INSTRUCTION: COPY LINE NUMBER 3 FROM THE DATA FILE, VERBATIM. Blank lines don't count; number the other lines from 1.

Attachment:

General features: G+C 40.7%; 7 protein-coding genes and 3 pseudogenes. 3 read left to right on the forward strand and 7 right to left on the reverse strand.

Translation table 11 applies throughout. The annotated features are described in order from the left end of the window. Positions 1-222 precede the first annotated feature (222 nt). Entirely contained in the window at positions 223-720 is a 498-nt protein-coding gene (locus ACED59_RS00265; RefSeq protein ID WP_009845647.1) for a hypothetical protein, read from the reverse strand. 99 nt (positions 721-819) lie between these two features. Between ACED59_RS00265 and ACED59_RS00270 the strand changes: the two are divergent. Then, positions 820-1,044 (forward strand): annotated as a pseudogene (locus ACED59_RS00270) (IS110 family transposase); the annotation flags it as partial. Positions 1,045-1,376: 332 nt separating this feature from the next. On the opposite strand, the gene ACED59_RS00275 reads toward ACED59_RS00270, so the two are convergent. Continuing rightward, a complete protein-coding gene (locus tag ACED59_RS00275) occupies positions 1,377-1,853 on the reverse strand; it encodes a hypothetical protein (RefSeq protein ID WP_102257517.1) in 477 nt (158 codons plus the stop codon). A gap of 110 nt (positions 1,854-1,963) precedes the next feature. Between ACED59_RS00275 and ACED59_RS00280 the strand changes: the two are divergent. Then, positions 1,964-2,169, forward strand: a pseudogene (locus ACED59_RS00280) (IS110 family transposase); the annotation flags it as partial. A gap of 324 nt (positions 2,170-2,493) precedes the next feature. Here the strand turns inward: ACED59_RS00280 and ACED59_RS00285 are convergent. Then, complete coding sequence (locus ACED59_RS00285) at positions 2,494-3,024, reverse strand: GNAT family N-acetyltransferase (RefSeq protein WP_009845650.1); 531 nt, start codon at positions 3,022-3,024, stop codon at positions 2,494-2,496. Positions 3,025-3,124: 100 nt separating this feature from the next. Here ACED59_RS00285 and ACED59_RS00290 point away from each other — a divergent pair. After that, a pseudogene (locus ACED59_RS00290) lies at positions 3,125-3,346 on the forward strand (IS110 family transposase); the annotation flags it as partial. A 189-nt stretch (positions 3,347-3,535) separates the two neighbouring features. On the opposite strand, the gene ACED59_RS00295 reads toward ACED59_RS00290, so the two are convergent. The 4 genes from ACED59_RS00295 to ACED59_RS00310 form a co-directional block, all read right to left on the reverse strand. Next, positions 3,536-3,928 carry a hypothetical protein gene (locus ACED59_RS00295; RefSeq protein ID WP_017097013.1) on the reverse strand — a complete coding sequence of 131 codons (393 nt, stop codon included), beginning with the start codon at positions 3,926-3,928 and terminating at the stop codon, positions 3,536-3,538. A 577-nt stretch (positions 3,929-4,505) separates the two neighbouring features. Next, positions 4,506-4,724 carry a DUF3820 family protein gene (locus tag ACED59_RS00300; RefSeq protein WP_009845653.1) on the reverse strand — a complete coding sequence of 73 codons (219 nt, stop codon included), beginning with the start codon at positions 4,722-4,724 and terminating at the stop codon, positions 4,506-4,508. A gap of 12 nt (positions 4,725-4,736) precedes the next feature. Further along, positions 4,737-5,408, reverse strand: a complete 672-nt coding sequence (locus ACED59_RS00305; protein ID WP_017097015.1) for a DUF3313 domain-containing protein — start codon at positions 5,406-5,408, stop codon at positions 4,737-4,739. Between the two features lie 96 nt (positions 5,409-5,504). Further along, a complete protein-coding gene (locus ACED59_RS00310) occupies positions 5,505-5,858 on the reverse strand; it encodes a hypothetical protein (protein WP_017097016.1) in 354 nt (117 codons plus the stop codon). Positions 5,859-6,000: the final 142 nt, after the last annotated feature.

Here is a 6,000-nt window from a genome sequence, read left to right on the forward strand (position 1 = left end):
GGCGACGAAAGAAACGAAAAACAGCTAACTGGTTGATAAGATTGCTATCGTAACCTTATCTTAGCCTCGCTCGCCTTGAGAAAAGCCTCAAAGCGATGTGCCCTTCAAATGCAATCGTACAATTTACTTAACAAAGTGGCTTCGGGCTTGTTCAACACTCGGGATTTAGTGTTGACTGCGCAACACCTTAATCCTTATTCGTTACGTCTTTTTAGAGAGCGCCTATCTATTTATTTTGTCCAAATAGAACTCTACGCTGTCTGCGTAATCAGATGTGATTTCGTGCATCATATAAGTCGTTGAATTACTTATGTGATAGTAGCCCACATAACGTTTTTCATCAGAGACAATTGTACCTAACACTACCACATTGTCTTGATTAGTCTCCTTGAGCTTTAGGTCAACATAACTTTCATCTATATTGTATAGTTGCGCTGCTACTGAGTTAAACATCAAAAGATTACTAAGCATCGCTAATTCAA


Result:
Here is a 6,000-nt window from a genome sequence, read left to right on the forward strand (position 1 = left end):